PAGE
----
In preparation for that, employers have the option to change their OFLA calculation now to the 12-month benefit year beginning the Sunday prior to when the employee first takes leave. This will result in OFLA matching OR PFML so that they will run concurrently for common leave types when OR PFML benefits start on September 3, 2023. As of July 1, 2024, OFLA's definition will change, and employers will no longer be able to choose calculation methods.

SB 999 also generally states that if leave is taken under OFLA that also qualifies for leave under FMLA and/or leave under OR PFML, all three run concurrently. The measure forward method is an option under FMLA, but it starts on the first day of the employee's leave. Therefore, an employer could choose this method and all three leaves would then measure forward; although, the FMLA measurement would not begin "the Sunday prior to when the employee first takes leave," it is still the most consistent manner of measuring the three leaves together. If an employer doesn't already use a measure forward method under FMLA, it must give employees 60 days' notice if it is going to change the method.

While SB 999 was a good start, it does not solve all of the potential problems with concurrency between OFLA and OR PFML. Employee eligibility rules are different under each law so, even with the change, it may be possible for an employee to use all of their PFML, but still have OFLA benefits to use. For example, a relatively new employee could take 14 weeks of pregnancy leave under PFML (eligibility only requires earning $1,000 in the base or alternate base year) before she was ever eligible for OLFA (which requires working an average of 25 hours for 180 days). That same employee could then take 12 additional weeks when she became eligible for OFLA to care for her husband with a serious health condition, at least part of which could occur in the same 12-month period of time as her PFML leave. That is all about as easy to understand as Shakespeare's Richard III.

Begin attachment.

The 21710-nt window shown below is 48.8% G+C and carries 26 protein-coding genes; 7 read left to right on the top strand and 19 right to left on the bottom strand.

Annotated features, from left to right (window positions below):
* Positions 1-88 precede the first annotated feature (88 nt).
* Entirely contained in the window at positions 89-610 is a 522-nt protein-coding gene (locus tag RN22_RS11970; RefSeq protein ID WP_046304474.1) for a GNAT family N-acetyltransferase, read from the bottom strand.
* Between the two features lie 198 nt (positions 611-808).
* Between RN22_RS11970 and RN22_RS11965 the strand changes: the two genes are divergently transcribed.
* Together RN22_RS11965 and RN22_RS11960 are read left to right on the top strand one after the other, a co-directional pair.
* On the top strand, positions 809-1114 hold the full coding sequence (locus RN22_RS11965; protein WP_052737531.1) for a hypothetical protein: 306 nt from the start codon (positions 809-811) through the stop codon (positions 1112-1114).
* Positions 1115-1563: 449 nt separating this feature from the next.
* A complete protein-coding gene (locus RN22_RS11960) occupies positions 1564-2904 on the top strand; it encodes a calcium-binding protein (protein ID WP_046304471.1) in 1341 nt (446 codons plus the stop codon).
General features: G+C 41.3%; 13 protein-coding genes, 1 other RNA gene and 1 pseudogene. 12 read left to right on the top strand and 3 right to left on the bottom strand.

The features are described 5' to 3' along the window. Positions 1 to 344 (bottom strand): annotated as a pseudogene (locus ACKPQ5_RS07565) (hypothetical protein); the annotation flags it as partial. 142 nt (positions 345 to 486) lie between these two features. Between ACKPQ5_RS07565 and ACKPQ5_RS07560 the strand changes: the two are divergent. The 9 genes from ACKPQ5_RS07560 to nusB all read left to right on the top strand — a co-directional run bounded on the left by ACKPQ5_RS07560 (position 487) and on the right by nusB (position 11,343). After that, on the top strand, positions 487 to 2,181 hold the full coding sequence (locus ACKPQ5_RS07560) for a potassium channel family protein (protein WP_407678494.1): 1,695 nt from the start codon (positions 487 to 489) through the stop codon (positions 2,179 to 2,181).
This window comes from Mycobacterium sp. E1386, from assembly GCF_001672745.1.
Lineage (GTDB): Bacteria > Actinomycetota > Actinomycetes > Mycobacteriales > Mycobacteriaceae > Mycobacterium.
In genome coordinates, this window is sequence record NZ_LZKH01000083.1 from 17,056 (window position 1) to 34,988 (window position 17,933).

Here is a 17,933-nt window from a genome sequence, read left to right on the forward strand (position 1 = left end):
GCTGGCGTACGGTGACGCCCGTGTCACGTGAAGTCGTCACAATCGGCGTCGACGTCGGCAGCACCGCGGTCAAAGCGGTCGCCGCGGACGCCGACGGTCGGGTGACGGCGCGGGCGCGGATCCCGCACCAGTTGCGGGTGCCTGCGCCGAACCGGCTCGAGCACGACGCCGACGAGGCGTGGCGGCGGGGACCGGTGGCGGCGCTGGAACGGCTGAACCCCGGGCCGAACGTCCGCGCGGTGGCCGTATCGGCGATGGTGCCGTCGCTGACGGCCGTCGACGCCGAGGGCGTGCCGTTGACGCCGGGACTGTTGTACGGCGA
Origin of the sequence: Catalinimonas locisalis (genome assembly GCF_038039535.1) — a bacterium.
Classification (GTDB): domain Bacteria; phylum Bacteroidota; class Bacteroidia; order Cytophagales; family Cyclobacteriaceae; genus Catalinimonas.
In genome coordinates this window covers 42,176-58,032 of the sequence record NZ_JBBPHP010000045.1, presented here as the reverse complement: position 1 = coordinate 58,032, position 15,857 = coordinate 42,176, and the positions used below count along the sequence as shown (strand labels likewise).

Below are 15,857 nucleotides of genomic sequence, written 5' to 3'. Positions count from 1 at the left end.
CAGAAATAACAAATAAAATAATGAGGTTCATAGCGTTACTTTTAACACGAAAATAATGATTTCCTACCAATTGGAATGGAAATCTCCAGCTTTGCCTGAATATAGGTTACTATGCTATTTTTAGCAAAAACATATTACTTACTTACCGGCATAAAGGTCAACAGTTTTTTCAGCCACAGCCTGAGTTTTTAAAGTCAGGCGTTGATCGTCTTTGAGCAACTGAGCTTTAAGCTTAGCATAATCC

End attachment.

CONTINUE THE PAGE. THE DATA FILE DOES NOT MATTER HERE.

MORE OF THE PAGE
Employment protections: OR PFML and OFLA include job protections. OFLA required that employees be returned to a position within 20 miles of the original job site if nothing is available at the original site. SB 999 increases this range to 50 miles. SB 999 also requires that if there are multiple job openings, the employee must be placed at the site closest to the original job site. SB 999 also copies this language to OR PFML.

Senate Bill 913 was signed on July 13, 2023 and will go into effect around September 24.

Prior to SB 913 premium contributions were capped at $132,900. With SB 913, contributions will be capped at the annual social security wage limit, similar to other states.